Proceedings Magazine - August 1926 Vol. 52/8/282

Cover Story

“Methods and means are ever changing, but fundamentals remain constant."

Editor’s Note: This paper was awarded the prize in the Henry Van Dyke Prize...



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  • The Navy and Its Air Requirements
    By Midshipman (now Ensign) J. A. Lahn, U. S. Navy

    “Methods and means are ever changing, but fundamentals remain constant."

    Editor’s Note: This paper was awarded the prize in the Henry Van Dyke Prize Essay Contest for the best essay upon a...

  • The Determination of the Compass Error
    By Commander G. T. Rude, U. S. Coast and Geodetic Survey

    A Simple Method of Obtaining Compass Deviations When the Ordinary Means Are Not Available

  • Better Preparation for War
    By Captain A. W. Hinds, U. S. Navy

    One of our younger officers, who was a destroyer commander “over there” during the war, told me two short stories of a British destroyer commander that illustrate our need to call to mind occasionally Bobby Burns’ lines:

  • Kedging the "Constitution"
    By Lieutenant Commander H. D. McHenry, U. S. Navy

    Do you remember the chase of the Constitution by Com­modore Broke’s squadron? You recall that at one stage of the chase, when the situation looked hopeless, Captain Hull resorted to hedging, and thus increased his lead. What...

  • Is Hong Kong Limited By the Washington Treaty?
    By Captain Walter S. Anderson, U. S. Navy

    The most important provision of the Washington Treaty for the Limitation of Naval Armament was not in the original American proposal. It is of course Article' XIX of that treaty to which reference is here made. It is article XIX that provided...

  • A Further Discussion of Naval Organization from the Industrial Point of View
    By Captain D. C. Nutting, (CC) U. S. Navy


    The numerous articles appearing recently relative to various phases of naval organization have seemed to the writer to justify the submission of the following notes originally prepared some fifteen years ago. From...

  • Wanted: Organized Publicity
    By Brockholst Livingston

    It should not be necessary to employ publicity in order that the American people might become informed of the need of a navy. Sea power has meant too much to this nation for the people of the land to forget its strength and usefulness. The pages...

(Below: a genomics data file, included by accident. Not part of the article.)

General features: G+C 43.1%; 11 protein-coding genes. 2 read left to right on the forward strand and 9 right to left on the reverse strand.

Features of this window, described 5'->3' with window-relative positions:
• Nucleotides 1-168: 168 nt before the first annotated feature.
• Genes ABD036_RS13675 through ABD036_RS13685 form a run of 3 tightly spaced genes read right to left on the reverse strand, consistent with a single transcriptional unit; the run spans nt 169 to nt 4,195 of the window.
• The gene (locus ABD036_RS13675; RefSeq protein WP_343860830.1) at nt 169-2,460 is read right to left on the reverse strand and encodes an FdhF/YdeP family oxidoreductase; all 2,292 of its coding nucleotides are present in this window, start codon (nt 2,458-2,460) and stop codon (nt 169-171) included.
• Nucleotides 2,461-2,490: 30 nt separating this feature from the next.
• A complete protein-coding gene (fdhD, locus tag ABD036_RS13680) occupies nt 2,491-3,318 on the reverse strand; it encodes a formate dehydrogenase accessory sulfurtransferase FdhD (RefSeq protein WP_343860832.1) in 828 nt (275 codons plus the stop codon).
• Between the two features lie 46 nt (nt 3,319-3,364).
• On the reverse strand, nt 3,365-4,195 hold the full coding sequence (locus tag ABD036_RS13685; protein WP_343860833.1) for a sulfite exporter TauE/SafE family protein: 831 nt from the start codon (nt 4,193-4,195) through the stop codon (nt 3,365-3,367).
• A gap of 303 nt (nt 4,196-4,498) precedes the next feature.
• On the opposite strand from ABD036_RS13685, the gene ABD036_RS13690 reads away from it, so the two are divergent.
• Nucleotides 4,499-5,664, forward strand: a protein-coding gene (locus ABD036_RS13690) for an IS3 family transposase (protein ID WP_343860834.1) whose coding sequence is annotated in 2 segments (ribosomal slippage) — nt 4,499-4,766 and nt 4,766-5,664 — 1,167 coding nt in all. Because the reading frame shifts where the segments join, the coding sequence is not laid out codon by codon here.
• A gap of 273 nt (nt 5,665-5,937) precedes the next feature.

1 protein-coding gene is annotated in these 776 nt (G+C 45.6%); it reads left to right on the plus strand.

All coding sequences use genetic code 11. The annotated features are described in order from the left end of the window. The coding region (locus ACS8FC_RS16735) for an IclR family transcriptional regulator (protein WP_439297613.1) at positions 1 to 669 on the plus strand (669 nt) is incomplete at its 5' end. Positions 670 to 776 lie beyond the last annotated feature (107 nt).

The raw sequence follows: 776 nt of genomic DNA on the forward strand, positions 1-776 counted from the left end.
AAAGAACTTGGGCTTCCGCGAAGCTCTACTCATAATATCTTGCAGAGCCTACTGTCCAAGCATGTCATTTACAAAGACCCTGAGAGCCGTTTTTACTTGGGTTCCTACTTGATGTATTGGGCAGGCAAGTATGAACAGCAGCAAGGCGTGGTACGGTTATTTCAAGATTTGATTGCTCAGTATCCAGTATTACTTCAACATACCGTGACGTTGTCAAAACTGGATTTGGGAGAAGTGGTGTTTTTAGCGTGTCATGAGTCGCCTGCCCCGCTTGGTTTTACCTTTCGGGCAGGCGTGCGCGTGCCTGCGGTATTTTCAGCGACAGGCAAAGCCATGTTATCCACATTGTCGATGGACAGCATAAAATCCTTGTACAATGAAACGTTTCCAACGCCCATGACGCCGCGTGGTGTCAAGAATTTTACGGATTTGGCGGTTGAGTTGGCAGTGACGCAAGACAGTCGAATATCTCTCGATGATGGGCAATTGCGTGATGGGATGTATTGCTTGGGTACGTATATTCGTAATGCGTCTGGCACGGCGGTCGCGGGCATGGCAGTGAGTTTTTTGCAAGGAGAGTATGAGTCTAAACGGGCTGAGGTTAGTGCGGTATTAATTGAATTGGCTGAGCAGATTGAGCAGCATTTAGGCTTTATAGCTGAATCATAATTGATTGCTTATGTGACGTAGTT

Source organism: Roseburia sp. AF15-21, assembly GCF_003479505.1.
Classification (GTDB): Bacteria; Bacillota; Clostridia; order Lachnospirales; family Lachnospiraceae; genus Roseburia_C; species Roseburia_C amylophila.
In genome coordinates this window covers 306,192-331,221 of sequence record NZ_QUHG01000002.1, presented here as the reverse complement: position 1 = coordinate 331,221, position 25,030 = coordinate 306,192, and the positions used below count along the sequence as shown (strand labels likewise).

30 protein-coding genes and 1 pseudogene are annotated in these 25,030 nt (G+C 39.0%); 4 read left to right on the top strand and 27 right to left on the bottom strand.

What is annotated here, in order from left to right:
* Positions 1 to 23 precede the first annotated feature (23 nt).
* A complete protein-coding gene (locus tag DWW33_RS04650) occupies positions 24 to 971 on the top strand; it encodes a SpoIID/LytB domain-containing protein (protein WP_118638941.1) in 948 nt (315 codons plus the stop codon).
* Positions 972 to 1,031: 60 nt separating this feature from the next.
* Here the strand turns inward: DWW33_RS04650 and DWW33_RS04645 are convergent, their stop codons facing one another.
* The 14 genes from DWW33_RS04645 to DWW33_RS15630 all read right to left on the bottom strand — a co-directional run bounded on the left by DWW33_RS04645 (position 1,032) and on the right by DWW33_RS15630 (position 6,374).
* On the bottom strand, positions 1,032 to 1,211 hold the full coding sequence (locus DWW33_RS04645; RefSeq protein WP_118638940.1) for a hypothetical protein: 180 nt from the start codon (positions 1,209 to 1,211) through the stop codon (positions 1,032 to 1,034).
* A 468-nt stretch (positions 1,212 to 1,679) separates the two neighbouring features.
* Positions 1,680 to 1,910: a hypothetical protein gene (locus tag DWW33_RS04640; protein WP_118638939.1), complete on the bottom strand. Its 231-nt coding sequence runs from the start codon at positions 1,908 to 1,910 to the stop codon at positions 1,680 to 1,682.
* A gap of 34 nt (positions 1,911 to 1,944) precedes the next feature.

• Squaring the Tilt
    By Lieutenant Lawrence Wainwright, U. S. Navy

    An Application of the Method of Least Squares to Tilt Data

  • Captain John Manley of the Continental Navy
    By Lieutenant H. E. Dow, U. S. Naval Reserve

    John Manley was born at Tor Bay, near Torquay, Devon­shire, England, in the year 1733, and while still a young man came to America and settled at Marblehead, where he seems to have become a man of some substance, owning, at the time we first...

  • Discussion

    Diesel-Engined Warships

    (See page 900, May, 1926 Proceedings)

  • Professional Notes
    Prepared By Lieutenant Commander W. G. Greenman, U. S. Navy
  • Notes on International Affairs
    Prepared By Professor Allan Westcott, U. S. Naval Academy



  • Book Reviews

    BALLOON AND AIRSHIP GASES. By Lieutenant Colonel Charles de F. Chandler, U. S. Army, Ret., and Lieutenant Wal­ter S. Diehl, (CC), U. S. Navy. The Ronald Press Co., New York.

    In these days when, to most of the...

  • Naval Encounter between the “Kearsarge” and the “Alabama” Fought In Sight of Cherbourg, France, On June 19, 1864
    By Paul Barbet

    (See page 1582, this issue)

    *From information assembled from original sources at Cherbourg.

    Editor’s Note: This article is reprinted through the courtesy of the Marine Journal from its...


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